Corcovado National Park

 

Corcovado National Park is the jewel in Costa Rica’s rainforest crown.  It is incredibly wild and hard to reach, but it probably crams more diversity per unit area than anywhere, 5% of the world’s birds are found here, and it has more tree species than those in all temperate countries combined.  Corcovado park is on the Osa Peninsula in the South West of Costa Rica (9° North, 83° West), which is part of the Osa Conservation area . It was established on 24 October 1975.
                                                                  
About one-half of the Osa Peninsula is protected in this park as a result of a land purchase in 1977.  Corcovado National Park stretches across 41.787ha/103.259ac of tropical wet lowland rainforest rising to the montane forest of Cerro Rincon (745m/2.444ft).  Because the Corcovado Park is inundated with nearly 6 meters (20ft) of rain a year, it is technically known as a “tropical wet forest.”  The simplicity of that classification belies the ecological of the park. The park conserves the largest primary forest on the American Pacific coastline and one of the few remaining sizeable areas of lowland tropical rainforests in the world. Corcovado is home to a sizable population of the endangered Baird's Tapir and even a small population of the very rare Harpy Eagle. The park's rivers and lagoons are home to large populations of both the American crocodile and Spectacled Caiman, along with Bull sharks. Corcovado is also one of the final strongholds of the Jaguar within Central America and several other felines are also present, including Ocelot, Margay, Jaguarundi, and Puma. All four Costa Rican monkey species can be seen within the park, including the endangered Central American Squirrel Monkey, White-faced Capuchin, Mantled Howler, and Geoffroy's Spider Monkey. Other mammals present include Two-toed and Three-toed Sloth, Northern Tamandua and Silky Anteater. Poison dart frogs and several species of snake (including the venomous Fer-de-Lance and Bushmaster) are also common within the park. The abundance in wildlife can in part be explained by the variety of vegetation types, at least 13, including montane forest (more than half the park), cloud forest, jolillo forest (palm swamp), prairie forest, alluvial plains forest, swamp forest, freshwater herbaceous swamp and mangrove, together holding over 500 tree species, including purple heart (tree), poponjoche, nargusta, banak (tree), cow tree, espavel and crabwood (tree).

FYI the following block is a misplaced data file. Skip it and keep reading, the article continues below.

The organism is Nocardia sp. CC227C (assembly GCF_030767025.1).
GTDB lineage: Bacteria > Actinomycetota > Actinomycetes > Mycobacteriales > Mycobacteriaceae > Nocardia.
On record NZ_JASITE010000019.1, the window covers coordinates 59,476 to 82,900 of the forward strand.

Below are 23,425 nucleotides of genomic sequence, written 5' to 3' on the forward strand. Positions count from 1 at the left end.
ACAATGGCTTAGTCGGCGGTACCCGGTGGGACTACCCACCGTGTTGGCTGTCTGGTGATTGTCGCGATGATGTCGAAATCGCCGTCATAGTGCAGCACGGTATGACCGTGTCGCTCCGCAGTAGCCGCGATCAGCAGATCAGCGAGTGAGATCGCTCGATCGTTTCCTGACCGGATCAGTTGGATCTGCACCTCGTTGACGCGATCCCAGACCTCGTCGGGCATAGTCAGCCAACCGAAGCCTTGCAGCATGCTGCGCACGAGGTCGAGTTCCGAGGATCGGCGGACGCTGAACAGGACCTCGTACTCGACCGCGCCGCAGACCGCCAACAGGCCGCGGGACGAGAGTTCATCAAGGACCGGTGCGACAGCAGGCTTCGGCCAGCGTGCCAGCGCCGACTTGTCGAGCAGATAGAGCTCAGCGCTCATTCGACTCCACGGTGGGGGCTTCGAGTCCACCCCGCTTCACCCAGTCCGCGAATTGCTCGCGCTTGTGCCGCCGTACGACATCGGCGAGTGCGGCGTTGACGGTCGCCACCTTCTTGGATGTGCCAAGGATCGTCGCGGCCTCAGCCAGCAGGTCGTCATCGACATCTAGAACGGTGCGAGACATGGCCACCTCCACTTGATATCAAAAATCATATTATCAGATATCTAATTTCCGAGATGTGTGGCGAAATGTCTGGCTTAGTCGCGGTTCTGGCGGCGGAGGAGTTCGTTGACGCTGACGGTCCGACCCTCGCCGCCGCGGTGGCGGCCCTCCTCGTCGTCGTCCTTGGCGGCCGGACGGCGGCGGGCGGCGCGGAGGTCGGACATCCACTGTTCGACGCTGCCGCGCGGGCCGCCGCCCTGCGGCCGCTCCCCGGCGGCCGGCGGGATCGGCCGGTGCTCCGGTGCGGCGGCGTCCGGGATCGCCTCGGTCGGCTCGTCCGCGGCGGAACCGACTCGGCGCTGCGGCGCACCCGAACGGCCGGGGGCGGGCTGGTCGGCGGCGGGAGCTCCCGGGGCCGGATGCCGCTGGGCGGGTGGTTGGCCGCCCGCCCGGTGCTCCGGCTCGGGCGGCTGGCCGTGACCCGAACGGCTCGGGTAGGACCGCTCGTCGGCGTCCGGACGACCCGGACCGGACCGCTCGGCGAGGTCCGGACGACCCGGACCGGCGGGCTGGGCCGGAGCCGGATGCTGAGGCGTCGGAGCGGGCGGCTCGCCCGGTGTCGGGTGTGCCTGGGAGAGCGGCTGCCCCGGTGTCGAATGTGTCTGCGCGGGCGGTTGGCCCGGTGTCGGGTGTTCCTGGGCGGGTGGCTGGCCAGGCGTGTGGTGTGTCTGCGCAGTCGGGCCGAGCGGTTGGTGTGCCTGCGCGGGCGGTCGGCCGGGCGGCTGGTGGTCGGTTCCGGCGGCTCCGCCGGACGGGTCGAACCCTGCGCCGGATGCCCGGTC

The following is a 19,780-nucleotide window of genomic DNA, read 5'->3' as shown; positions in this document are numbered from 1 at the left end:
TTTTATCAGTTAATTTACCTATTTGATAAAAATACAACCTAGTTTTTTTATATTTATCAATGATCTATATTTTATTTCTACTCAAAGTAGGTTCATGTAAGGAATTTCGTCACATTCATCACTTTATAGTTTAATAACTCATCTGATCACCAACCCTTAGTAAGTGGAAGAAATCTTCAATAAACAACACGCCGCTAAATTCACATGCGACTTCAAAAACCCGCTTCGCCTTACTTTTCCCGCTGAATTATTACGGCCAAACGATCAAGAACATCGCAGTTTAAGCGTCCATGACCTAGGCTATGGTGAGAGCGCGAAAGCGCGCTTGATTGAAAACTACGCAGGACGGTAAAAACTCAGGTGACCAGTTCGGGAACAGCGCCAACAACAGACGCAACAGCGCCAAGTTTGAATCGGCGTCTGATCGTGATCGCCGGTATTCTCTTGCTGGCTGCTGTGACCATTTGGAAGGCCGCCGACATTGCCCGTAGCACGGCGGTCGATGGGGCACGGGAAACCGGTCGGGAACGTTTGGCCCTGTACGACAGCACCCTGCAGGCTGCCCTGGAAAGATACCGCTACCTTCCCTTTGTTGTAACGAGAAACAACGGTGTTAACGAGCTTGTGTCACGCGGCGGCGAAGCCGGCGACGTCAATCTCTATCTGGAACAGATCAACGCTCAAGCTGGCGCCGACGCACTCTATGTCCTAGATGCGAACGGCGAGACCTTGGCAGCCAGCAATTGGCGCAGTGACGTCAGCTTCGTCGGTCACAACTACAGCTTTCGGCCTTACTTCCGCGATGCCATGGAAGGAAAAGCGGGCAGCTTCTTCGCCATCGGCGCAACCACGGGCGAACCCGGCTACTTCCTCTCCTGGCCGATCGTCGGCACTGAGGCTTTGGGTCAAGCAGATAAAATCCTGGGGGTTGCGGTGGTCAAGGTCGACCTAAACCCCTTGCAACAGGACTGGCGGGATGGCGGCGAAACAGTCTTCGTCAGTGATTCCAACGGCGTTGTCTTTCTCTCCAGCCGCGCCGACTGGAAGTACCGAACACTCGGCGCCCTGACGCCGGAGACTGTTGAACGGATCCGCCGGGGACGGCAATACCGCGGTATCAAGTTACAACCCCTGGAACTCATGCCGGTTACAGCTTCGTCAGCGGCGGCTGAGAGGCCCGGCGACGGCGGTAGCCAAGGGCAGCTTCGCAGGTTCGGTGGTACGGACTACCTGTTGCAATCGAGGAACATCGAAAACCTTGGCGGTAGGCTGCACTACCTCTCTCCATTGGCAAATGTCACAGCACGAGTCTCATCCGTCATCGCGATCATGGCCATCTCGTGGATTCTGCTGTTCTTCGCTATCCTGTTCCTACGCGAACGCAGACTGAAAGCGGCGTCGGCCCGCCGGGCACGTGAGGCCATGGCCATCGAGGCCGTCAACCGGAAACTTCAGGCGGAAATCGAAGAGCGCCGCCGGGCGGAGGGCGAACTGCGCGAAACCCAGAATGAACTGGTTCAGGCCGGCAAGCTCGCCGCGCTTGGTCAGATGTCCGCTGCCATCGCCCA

Another reason for the diversity (as with all of Costa Rica) is that it lies on a north-south corridor for flora and fauna; part of the "land bridge" and wildlife corridor that links the large continents of North America and South America.

Other animals in the park include agoutis, giant anteaters, Great Curassows, black hawks, Spectacled Owls, hummingbirds, 220 species of butterflies, golden orb spiders (who build huge webs), otters and raccoons. Four species of sea turtle (green), Pacific Ridley, Hawksbill, and Leatherback) nest on the beaches.

 

Corcovado Info Center - Aguijitas, Drake Bay Osa Peninsula Puntarenas, Costa Rica / Email: info@corcovadoinfocenter.com